To mark or not to mark, that is the question: developing English teachers’ readiness to implement focused written corrective feedback

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Abstract

'Composition slaves' -- this is how some L2 writing scholars label Hong Kong English teachers (Hairston, 1986; Lee, 2009). It is my own experience and observation too that English teachers in Asia (particularly in Hong Kong) are mostly identified by their ‘vigilant’ attention to marking all errors in students’ compositions in a bid to meet the expectations of the school and parents. Research has shown that even though English teachers themselves may not believe in the practice of comprehensive written corrective feedback (WCF), it is almost mandatory for them to mark all errors that they can detect. (Lee, 2010). Notwithstanding the frustration that this feedback practice causes both students and teachers, comprehensive WCF is still regarded as the Midas touch in helping students to perform with flying colors in examinations. And it is not uncommon to see teachers being labeled as more ‘professional’ and ‘diligent’ when they mark lots of errors. In this article I argue that a focused approach to WCF is preferable to comprehensive WCF. Focused WCF is defined as a feedback practice in which teachers select one or more language features such as spelling, verb tenses, prepositions, and collocations to mark; as opposed to marking errors indiscriminately in comprehensive WCF practice.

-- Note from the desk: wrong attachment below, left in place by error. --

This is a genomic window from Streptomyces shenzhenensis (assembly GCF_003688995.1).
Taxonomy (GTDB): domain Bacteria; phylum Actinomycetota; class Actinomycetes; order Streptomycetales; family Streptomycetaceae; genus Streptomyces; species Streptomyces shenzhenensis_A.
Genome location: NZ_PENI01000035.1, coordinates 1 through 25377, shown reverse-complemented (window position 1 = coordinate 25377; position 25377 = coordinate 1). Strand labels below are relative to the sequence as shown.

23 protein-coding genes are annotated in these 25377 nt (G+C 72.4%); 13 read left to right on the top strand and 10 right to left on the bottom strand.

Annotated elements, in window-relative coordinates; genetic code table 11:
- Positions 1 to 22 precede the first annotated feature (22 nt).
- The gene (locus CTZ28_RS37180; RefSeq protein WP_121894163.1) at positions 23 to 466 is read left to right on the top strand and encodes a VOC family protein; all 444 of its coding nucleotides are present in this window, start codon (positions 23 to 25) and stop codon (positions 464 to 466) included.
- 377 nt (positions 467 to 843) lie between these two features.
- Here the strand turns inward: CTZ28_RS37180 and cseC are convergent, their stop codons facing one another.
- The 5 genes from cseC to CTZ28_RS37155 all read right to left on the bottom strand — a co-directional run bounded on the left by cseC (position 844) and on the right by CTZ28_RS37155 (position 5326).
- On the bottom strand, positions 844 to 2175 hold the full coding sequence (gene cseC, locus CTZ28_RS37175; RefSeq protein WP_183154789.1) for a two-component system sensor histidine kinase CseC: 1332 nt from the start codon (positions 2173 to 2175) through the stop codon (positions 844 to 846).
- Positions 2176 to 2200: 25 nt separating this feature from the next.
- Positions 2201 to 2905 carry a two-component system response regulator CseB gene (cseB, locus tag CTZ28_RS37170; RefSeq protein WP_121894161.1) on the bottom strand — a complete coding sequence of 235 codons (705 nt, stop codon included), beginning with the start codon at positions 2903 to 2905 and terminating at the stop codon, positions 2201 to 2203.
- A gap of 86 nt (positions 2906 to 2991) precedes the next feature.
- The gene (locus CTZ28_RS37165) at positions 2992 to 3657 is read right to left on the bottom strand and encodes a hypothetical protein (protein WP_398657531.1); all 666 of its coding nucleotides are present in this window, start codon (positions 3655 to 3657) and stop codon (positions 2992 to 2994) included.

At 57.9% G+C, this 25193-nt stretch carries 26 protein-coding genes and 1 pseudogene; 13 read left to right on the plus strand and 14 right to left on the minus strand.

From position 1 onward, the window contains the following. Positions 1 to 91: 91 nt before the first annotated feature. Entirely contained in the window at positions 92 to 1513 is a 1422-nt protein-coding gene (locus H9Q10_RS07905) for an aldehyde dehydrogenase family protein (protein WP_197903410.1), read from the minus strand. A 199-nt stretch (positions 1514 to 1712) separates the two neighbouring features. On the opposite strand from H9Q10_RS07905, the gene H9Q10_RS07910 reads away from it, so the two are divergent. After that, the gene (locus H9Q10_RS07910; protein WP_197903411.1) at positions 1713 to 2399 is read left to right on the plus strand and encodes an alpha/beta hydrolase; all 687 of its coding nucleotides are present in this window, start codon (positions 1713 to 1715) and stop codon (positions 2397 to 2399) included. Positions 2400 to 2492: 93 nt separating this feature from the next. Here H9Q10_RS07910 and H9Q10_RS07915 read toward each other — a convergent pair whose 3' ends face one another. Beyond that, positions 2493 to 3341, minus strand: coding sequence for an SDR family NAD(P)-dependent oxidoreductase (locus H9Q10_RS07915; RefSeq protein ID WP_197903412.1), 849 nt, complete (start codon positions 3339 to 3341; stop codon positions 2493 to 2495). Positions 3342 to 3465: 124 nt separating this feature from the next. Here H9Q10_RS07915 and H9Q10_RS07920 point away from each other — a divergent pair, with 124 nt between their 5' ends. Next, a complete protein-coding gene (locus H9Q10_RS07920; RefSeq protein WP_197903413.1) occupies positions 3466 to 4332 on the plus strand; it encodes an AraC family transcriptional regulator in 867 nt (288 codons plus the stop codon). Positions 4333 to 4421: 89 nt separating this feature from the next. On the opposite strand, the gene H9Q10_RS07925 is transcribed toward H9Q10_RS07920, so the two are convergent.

Original languageEnglish
Pages (from-to)10-12
Number of pages3
JournalThe Teacher Trainer Journal
Volume31
Issue number2
Publication statusPublished - 2017

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